Both he and the Department of Corrections filed motions for summary judgment. Everybody now, sing along with me: summary judgment is appropriate where the there is no genuine issue of material fact, and when the facts, taken in the light most favorable to the non-moving party, tend to show that the movant is entitled to a judgment of law. The superior court granted the DOC’s motion, and Mr. Chandler appeals. The Defender General’s office files an amicus, or friend of the court, brief in support of Mr. Chandler’s position, but does not represent him.

Mr. Chandler reiterates his ex post facto argument and refines it a little. He argues that the facts DOC is using to keep him in jail are also the same facts they were using to subject him to the 70% rule, which SCOV previously invalidated. DOC says, “Hey, the policy we used wasn’t a statute and it also wasn’t a rule made under the Administrative Procedures Act, so the ex post facto clause doesn’t apply.”

SCOV doesn’t exactly agree with DOC’s position that it’s immune from the ex post facto clause, but does agree that summary judgment for DOC was appropriate.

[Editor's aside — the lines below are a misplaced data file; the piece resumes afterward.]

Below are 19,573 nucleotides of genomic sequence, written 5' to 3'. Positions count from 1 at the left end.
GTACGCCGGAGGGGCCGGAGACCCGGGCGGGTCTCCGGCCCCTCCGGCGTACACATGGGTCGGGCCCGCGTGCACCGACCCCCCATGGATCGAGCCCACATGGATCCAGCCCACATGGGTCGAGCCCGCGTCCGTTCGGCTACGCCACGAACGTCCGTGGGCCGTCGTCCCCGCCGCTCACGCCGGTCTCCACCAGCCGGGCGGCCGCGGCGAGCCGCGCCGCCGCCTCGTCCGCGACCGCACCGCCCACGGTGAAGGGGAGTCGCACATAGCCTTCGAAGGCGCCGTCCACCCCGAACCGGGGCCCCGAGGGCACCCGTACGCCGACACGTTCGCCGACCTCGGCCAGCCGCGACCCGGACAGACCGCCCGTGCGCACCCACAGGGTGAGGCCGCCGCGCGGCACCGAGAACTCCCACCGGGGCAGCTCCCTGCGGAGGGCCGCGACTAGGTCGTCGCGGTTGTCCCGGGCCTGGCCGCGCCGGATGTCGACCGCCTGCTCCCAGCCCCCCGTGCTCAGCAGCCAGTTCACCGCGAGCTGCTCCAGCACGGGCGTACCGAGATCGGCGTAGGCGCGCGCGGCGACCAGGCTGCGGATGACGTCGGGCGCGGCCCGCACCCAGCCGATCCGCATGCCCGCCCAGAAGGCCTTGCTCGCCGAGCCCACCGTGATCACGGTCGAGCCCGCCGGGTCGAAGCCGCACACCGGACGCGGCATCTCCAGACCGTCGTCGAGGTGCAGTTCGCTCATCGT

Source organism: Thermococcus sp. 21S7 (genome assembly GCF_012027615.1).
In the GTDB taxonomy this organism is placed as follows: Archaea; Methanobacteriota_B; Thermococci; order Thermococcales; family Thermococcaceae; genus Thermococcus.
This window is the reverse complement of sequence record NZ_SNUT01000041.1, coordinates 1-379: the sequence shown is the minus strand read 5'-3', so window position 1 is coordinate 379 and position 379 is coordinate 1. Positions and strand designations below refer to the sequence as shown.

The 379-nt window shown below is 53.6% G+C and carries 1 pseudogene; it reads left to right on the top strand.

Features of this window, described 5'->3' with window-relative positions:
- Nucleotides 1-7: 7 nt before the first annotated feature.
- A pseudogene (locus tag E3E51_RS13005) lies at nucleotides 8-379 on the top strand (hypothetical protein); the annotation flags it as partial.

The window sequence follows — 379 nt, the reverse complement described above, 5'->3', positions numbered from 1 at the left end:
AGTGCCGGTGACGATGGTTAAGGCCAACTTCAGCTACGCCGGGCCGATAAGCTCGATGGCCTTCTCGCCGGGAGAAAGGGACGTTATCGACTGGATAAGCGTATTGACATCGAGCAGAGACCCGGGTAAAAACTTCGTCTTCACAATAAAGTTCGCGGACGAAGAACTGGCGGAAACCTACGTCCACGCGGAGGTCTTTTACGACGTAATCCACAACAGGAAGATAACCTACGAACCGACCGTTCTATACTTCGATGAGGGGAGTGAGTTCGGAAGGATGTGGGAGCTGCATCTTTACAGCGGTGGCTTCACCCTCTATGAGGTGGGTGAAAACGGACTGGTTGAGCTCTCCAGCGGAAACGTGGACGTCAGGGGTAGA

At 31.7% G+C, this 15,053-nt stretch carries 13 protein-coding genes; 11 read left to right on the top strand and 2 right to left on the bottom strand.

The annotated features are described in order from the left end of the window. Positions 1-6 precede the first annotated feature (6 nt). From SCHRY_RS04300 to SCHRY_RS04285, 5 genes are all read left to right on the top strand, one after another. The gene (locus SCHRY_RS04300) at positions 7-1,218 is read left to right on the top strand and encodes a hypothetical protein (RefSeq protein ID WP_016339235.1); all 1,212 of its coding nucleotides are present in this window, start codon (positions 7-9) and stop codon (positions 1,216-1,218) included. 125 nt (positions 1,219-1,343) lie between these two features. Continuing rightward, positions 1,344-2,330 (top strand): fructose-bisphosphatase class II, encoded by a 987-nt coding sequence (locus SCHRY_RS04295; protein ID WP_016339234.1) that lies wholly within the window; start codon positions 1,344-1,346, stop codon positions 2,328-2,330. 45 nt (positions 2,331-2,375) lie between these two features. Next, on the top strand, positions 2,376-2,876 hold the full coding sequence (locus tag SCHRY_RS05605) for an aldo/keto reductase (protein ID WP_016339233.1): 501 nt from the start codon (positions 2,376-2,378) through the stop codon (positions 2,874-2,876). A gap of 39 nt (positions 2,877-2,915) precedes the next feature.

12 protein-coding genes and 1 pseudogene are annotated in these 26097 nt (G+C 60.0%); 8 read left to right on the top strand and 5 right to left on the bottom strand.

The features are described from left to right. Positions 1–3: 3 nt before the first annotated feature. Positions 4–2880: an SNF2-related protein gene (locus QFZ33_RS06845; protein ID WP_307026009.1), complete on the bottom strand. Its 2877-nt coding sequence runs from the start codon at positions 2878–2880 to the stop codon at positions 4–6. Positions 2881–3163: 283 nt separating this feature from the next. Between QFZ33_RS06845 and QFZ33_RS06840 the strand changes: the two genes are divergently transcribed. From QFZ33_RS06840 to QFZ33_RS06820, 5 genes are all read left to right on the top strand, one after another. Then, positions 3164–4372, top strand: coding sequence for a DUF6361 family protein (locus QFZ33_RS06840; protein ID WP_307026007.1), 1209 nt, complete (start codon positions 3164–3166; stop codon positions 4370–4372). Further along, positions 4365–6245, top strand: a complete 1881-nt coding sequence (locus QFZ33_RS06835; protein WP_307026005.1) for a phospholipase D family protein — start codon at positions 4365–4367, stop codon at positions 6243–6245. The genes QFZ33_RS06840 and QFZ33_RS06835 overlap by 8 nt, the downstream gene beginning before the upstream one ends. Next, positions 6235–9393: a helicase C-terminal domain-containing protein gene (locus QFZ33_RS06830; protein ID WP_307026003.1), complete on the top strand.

I now realize I’ve referred to the ex post facto clause a bunch and haven’t explained it. It’s a prohibition on changing punishments for preexisting criminal acts. Where there are potential problems for this is where there is potential for increased punishments. It comes up a lot in terms of changes to parole and parole review. The US Supreme Court has examined this issue in several cases. It has ruled that if a petitioner makes a challenge to a change in law under the ex post facto clause, the burden is on the petitioner to show that by evidence drawn from the rule’s practical application by the agency charged with exercising discretion, that the retroactive application will result in longer periods of incarceration than before.

So, to make an example, let’s say the initial rule says prisoners can have their initial parole hearing at their minimums. Then a rule is made that says they can’t have their initial parole hearings until three years past their minimums. A prisoner challenging this rule has to show that in practice, this new rule would cause longer incarceration than under the old rule. Depending on how things normally happen in that jurisdiction, maybe the prisoner can show that and maybe not.